Back in 1990, it became a requirement for nutrition labels to be present on all food sold in stores in the United States. If for some reason this isn’t possible, then a list of ingredients must be present.
All of this is useful information to the average and health-conscious consumer, but unless you know what to look for it can be difficult to tell if a food is healthy for you.
A general tip for people who may not know: Ingredients are listed in order of quantity, meaning the first ingredient is what makes up most of the food. This simple tip can be used to find out what you’re actually eating.
What To Look For:
- The word “whole” should appear next to the first or second ingredient if eating crackers, pasta or grain-based products. Whole grains deliver a lot more protein in them than other type of more processed grains. Whole grains are simply grains that contain the entire grain kernel, which is the bran, endosperm and germ. Refined grains are processed and milled, removing the bran and germ, giving the grain a finer texture and giving it an extended shelf life, but removing the dietary fiber, iron and B vitamins.
- Omega-3 fatty acids are super important for brain function, heart health and helping prevent various mental disorders. It’s tough to fit these into a diet though, so get them in healthy sources when you can. For instance, if you eat eggs, buy the kind that are omega-3 enriched.
- Protein and dietary fiber are usually good and you want to eat foods full of them.
- Eat foods bearing the USDA Organic seal as much as possible. This not only drastically reduces or removes pesticides, herbicides, sewage sludge and antibiotics (it means it has 95 percent or more organic content), but also removes GMOs.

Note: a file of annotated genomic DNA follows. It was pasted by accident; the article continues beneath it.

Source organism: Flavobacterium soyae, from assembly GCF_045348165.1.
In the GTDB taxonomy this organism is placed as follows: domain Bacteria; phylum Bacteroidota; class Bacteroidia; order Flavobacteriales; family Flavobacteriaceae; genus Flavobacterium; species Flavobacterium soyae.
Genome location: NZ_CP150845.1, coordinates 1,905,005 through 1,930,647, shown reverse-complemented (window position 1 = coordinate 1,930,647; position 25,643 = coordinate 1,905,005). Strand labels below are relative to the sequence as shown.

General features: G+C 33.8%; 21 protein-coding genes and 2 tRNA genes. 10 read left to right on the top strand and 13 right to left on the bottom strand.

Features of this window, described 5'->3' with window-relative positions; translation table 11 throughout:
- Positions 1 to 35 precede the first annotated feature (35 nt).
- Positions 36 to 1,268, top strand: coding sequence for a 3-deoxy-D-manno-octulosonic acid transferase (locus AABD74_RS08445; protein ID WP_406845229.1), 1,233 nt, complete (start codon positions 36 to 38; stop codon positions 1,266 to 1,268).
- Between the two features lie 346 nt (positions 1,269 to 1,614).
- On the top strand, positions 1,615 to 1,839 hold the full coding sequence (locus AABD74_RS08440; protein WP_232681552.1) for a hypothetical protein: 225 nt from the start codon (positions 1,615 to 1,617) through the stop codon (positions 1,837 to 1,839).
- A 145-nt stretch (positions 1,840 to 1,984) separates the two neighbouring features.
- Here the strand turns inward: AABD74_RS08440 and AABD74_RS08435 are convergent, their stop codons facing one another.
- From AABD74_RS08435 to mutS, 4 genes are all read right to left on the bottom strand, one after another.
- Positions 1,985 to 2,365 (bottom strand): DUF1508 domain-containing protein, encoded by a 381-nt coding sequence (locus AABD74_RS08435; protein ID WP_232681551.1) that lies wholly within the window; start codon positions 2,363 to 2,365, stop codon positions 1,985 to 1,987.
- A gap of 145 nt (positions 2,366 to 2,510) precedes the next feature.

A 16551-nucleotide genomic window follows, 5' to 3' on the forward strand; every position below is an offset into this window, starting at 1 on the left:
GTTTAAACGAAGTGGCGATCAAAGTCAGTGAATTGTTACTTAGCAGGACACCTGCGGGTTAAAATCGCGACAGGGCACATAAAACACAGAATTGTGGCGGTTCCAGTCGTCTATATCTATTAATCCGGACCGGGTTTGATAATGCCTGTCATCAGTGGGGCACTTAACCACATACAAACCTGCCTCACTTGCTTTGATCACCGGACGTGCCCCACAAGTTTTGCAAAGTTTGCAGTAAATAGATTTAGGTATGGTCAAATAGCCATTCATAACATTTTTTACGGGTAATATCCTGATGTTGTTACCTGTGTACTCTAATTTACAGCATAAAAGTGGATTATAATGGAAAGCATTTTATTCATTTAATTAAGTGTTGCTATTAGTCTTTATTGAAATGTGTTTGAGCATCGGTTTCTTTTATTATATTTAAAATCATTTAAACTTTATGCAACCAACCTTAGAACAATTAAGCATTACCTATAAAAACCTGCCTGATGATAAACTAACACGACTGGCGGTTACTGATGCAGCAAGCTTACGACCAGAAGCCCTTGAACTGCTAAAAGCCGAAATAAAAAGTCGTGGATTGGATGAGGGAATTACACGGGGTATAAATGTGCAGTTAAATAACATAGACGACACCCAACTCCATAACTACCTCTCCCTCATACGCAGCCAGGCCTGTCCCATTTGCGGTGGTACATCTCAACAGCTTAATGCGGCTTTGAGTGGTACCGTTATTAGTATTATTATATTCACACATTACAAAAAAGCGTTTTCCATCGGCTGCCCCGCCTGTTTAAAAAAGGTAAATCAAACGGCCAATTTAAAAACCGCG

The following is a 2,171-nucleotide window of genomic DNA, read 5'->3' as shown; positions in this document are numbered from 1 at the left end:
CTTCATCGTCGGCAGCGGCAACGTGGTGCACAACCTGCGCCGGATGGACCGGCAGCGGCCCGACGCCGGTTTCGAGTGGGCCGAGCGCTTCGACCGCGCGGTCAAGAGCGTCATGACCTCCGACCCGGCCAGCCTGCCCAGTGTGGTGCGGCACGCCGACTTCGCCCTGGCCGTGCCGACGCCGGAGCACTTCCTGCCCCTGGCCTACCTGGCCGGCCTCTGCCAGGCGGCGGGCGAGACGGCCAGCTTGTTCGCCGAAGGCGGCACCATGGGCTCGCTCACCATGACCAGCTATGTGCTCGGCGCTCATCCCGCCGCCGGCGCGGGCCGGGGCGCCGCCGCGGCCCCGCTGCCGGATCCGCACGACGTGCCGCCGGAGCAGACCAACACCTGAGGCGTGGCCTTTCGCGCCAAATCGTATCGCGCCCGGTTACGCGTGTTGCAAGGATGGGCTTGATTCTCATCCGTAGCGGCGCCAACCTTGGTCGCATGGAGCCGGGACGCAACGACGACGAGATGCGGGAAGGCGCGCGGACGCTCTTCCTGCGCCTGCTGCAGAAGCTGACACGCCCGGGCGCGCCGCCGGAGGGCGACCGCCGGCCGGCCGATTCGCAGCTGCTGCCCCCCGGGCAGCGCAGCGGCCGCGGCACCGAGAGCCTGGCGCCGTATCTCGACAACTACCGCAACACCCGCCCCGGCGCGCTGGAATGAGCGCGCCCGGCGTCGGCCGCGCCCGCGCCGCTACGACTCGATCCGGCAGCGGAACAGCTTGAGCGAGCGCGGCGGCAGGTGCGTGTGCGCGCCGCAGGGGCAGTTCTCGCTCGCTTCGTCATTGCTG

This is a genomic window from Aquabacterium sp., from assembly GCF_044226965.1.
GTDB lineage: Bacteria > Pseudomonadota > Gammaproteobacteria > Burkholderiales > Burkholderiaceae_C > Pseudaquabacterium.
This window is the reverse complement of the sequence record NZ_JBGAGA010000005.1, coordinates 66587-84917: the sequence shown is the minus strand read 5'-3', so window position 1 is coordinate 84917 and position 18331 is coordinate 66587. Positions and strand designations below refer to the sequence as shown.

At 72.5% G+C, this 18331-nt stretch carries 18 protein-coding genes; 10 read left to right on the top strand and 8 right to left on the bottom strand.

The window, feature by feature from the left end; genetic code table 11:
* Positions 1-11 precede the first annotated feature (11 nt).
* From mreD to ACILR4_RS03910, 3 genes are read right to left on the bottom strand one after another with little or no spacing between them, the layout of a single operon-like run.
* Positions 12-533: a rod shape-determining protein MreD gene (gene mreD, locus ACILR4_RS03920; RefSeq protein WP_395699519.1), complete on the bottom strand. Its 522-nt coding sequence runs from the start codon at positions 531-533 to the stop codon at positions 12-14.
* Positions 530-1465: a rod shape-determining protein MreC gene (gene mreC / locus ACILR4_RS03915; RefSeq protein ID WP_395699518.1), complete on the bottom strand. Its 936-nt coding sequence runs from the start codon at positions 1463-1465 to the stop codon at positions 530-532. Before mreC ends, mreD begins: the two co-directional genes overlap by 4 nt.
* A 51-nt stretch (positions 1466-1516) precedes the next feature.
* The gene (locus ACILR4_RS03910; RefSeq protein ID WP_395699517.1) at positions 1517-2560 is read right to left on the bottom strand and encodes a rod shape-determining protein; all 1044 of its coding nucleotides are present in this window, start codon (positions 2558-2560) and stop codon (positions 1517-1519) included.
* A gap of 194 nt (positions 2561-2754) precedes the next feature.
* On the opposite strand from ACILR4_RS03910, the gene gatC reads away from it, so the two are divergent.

What To Avoid:
- Added sugar, such as high-fructose corn syrup and sucrose, is actually worse than just empty calories. It has been linked to obesity, type II diabetes and cardiovascular disease. Sugar, especially fructose, is difficult for your liver to digest and can lead to non-alcoholic fatty liver disease and potentially even high cholesterol.
- Trans fats, which can be found on the ingredients list as partially hydrogenated oils, are the fats your nutritionist warned you about. They’ve been linked to raising bad cholesterol and lowering the good kind, inflammation, heart disease, Alzheimer’s disease, depression and increased risk of obesity. Trans fats can be artificially or naturally created. Naturally made trans fats are found in small amounts in animal meats, but the artificial ones are created when hydrogen is added to liquid vegetable oil. Unsurprisingly, the artificial ones are the worst for you.
- Refined carbohydrates are the worst carbs. Refined means all the nutrients from the grains have been removed, which can cause rapid spikes in blood sugar. These blood sugar spikes can cause and contribute to insulin-resistance and diseases such as obesity and diabetes.
- Avoid food coloring due to its lack of nutritional value and reports of adverse health effects.
If you’re noticing a trend that ingredients that have been tampered with by man are bad for you, then you’re correct. It’s best to eat everything as close to its natural state as possible.